Fairlawn celebrating 40th anniversary of Croghan Park
|Croghan Park’s renovations include a new steel bridge, shown below right, and a rain garden located north and west of the bridge, shown above. The park will be rededicated July 19.|
|Photos: Maria Lindsay|
The rededication ceremony will not only honor the 40th anniversary of Croghan Park, located at 99 N. Miller Road, said Mayor William Roth, but it also will serve as the official unveiling of a number of upgrades done at the park over the past year.
“We’re rededicating the park after 40 years of service and we did some major upgrades to the park this year,” he said. “It was important for us to upgrade the park. We’re adding more greenery to it. We’re adding more trees and shrubs and things like that. The other thing we’ve done is to make the walking paths ADA [American with Disabilities Act] compliant. This project has been a win-win for everybody.”
Deputy Service Director Ernie Staten said the park’s renovations have included a reworking of “all of the asphalt paving and the sidewalks,” along with a brand new steel bridge.
“The bridge was a combination of a design by an engineer here in the city of Fairlawn named Bob Hochevar and myself, and there were obviously approvals by City Council, the mayor and the Parks Board, and [Parks and Recreation Director Laurie Beisecker] in particular,” he said. “The previous bridge was a concrete bridge that was an arch. It was not ADA accessible and there were other issues, plus we wanted to build a rain garden. So, it was time to put this new bridge in.”
The new bridge is wider and “a little flatter” than the former bridge, Staten noted.
“I think it has a nice steel design along the outside,” he said. “It has a combination of upright and angled pieces of iron. It’s painted green and beige with a teak floor.”
Another notable feature of the renovated park is the new rain garden, which was designed by Fairlawn resident Gary Bisca and Staten, who said the garden is located “north and west” of the bridge.
“The bridge kind of goes over the very edge of it,” he stated. “The idea behind the rain garden is that it’s an area that you can flood and the plants will sustain — and at the same time, it can dry out and the plants will sustain. It’s a pretty delicate system.”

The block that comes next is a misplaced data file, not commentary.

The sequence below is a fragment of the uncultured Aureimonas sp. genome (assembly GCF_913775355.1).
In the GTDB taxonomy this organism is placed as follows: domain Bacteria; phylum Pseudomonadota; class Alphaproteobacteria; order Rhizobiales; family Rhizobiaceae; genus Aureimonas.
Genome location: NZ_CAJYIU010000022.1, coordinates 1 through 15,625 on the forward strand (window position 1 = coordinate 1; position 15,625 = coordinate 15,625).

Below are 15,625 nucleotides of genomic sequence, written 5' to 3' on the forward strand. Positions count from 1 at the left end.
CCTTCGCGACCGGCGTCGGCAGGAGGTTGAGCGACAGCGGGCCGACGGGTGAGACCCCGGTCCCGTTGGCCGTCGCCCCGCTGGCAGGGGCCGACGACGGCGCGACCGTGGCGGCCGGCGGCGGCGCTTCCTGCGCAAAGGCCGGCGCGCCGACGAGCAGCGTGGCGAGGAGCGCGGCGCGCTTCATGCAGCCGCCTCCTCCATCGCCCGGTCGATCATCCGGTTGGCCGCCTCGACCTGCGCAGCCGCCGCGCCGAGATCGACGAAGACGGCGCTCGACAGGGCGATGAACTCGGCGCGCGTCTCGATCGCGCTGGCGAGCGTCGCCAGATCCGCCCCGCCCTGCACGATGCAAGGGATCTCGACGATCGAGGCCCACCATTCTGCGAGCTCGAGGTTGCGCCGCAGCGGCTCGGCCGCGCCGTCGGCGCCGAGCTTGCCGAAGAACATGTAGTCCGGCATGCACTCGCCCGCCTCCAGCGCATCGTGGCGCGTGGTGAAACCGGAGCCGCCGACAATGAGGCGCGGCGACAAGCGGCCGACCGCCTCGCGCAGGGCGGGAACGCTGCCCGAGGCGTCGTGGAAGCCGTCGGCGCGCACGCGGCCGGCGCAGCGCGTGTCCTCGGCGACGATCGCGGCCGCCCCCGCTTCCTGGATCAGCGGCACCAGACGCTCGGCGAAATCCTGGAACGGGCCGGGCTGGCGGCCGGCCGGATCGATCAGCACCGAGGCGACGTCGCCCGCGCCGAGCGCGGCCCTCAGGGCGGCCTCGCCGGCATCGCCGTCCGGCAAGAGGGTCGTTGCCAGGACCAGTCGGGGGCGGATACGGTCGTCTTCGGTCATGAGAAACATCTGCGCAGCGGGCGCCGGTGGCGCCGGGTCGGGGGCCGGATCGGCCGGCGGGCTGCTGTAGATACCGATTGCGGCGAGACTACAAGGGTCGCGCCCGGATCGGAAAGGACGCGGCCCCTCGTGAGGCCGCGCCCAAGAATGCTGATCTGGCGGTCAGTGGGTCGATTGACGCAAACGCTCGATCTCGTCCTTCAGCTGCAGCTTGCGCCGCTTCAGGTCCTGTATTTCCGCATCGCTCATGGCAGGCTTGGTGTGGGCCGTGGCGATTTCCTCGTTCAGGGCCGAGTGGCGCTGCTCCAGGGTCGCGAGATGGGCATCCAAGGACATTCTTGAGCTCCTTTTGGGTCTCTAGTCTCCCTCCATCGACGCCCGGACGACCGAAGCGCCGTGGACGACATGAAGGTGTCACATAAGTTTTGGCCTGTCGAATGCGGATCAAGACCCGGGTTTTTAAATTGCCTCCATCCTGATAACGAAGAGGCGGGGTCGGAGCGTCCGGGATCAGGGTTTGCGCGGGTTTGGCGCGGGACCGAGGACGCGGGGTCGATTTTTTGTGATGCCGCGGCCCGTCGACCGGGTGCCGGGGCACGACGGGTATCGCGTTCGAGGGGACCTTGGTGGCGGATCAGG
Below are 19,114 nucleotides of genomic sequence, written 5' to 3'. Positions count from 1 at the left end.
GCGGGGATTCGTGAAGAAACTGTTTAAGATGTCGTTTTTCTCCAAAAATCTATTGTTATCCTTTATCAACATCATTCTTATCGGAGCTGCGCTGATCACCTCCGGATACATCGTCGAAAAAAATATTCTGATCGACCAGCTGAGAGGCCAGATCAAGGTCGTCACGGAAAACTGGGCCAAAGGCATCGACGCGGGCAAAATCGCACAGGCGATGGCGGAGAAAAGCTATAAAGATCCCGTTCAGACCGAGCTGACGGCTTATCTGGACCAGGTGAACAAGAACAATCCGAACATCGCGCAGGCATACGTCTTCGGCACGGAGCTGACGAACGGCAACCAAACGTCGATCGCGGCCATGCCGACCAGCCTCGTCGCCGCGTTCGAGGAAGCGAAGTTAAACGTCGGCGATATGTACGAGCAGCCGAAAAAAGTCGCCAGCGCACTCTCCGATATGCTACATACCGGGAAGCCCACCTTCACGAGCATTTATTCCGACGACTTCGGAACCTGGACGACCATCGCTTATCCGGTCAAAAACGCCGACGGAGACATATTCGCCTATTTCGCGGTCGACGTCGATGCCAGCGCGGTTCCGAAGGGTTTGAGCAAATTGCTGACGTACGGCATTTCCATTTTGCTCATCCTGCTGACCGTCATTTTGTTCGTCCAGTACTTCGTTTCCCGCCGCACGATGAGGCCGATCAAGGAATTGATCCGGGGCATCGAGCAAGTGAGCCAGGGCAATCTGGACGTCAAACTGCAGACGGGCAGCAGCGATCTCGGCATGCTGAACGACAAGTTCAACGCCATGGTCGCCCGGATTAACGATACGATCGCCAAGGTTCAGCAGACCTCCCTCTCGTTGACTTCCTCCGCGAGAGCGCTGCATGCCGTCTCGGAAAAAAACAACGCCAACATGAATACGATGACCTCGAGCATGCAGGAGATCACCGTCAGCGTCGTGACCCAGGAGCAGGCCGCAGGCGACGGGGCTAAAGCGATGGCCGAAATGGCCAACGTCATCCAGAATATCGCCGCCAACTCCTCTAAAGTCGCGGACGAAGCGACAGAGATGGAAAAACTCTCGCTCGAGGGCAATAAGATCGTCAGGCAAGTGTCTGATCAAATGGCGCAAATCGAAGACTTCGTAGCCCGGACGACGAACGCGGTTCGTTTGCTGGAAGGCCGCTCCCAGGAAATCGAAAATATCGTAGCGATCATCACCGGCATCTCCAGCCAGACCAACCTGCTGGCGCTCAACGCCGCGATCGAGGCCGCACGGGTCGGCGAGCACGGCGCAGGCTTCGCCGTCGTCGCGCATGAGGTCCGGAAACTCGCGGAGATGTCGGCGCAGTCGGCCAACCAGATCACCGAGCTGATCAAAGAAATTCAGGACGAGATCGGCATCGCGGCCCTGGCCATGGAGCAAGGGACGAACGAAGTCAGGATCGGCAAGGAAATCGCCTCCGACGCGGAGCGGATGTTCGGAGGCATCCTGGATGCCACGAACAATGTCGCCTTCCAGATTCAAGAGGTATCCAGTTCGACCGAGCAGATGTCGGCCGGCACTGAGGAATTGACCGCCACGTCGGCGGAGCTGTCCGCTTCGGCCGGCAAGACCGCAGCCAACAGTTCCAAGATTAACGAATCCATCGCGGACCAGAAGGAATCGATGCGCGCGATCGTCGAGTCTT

Other upgrades to Croghan Park, Staten noted, included improvements to the shelter house and the basketball and tennis courts, along with a better surface being installed on the playground and the addition of new benches.
“The total cost for the bridge and the rain garden was $178,000. The funds came from the capital improvement fund the city has,” he said. “This project started at the end of July last year, and we’re pretty happy with how the process has gone. We made it before the [July 19] event.”
According to Staten, the rededication ceremony will be the first opportunity for the community to really enjoy the renovated version of the park.
“People are able to see what we’ve done with the park now, but they aren’t able to get onto the bridge or into the rain garden,” he said. “We still have it fenced off to allow the grass to take hold.”
The official unveiling of the newly renovated Croghan Park will occur during the rededication ceremony July 19. Beisecker said the public is invited to the festivities, which will include re-enactment participants, period vendors (sutlers) and food trucks.
The day will begin with the rededication ceremony at 10 a.m., continue with period activities and demonstrations, and culminate with a dinner with the re-enactment participants and music, she noted.
“Something will be happening every half an hour,” she said. “It will just be a good day for the community to come out and see the park and see an encampment right here in Fairlawn.”
The William Wetmore Chapter Daughters of 1812 are teaming up with the city for the 1812 Living History Encampment at the park, which will run from 9 a.m. until 8 p.m. There will be activities all day, including the firing of an authentic 1812 cannon and musket demonstrations. There will be soldier schools for children, where they can learn how to march in a militia, as well as a scavenger hunt with 1812 prizes. An actor portraying General Elijah Wadsworth will speak at 12:30 p.m. and another playing Jonah Turner, the founder of Copley, will be on hand for a Liberty Tree dedication in the afternoon.
The rededication ceremony also will include one of the original shovels from Croghan Park’s dedication 40 years ago. Beisecker said the item was recently discovered by former Fairlawn Council President Jim Swartz.
“He just happened to find it when he was doing some cleaning,” she said. “When they first dedicated the park, they all took a shovel and dug for a picture. He still had his with the inscription in it. It is a ceremonial shovel.”
In addition, she noted, the rededication ceremony will see a return of a monument noting the significance of Col. George Croghan in the Fairlawn area. Beisecker said the removal of that marker helped to set the events slated to take place July 19 in motion.
“When Ernie started the renovation, they removed the monument that indicates that Col. Croghan went through this area in 1812,” she said. “We got several phone calls asking why the monument had been removed and that kind of snowballed into this event.”
Admission to the rededication ceremony and War of 1812 encampment is free of charge, and free shuttle buses will be provided from the Summit Mall parking lot to the park.
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